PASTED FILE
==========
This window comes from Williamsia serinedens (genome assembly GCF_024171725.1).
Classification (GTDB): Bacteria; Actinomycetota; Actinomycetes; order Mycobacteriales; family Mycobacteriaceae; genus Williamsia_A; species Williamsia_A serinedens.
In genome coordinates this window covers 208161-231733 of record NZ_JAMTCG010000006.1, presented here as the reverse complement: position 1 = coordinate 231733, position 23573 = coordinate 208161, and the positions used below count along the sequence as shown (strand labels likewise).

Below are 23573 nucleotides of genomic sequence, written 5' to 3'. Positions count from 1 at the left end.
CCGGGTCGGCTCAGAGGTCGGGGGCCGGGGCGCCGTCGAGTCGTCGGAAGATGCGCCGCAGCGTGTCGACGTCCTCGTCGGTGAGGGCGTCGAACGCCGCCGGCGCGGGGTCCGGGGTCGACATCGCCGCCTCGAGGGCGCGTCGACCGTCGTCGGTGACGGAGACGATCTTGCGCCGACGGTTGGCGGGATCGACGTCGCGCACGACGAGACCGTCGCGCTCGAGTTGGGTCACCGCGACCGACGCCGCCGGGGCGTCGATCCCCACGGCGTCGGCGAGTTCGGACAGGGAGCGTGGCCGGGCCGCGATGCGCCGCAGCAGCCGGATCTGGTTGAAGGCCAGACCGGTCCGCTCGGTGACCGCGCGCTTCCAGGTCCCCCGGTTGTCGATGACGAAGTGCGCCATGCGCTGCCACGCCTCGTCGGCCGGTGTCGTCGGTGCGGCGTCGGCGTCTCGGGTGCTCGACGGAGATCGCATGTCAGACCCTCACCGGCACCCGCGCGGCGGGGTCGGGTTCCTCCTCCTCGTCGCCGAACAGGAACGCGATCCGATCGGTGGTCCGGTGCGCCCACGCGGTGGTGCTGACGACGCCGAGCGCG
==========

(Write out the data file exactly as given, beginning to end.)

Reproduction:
This window comes from Williamsia serinedens (genome assembly GCF_024171725.1).
Classification (GTDB): Bacteria; Actinomycetota; Actinomycetes; order Mycobacteriales; family Mycobacteriaceae; genus Williamsia_A; species Williamsia_A serinedens.
In genome coordinates this window covers 208161-231733 of record NZ_JAMTCG010000006.1, presented here as the reverse complement: position 1 = coordinate 231733, position 23573 = coordinate 208161, and the positions used below count along the sequence as shown (strand labels likewise).

Below are 23573 nucleotides of genomic sequence, written 5' to 3'. Positions count from 1 at the left end.
CCGGGTCGGCTCAGAGGTCGGGGGCCGGGGCGCCGTCGAGTCGTCGGAAGATGCGCCGCAGCGTGTCGACGTCCTCGTCGGTGAGGGCGTCGAACGCCGCCGGCGCGGGGTCCGGGGTCGACATCGCCGCCTCGAGGGCGCGTCGACCGTCGTCGGTGACGGAGACGATCTTGCGCCGACGGTTGGCGGGATCGACGTCGCGCACGACGAGACCGTCGCGCTCGAGTTGGGTCACCGCGACCGACGCCGCCGGGGCGTCGATCCCCACGGCGTCGGCGAGTTCGGACAGGGAGCGTGGCCGGGCCGCGATGCGCCGCAGCAGCCGGATCTGGTTGAAGGCCAGACCGGTCCGCTCGGTGACCGCGCGCTTCCAGGTCCCCCGGTTGTCGATGACGAAGTGCGCCATGCGCTGCCACGCCTCGTCGGCCGGTGTCGTCGGTGCGGCGTCGGCGTCTCGGGTGCTCGACGGAGATCGCATGTCAGACCCTCACCGGCACCCGCGCGGCGGGGTCGGGTTCCTCCTCCTCGTCGCCGAACAGGAACGCGATCCGATCGGTGGTCCGGTGCGCCCACGCGGTGGTGCTGACGACGCCGAGCGCG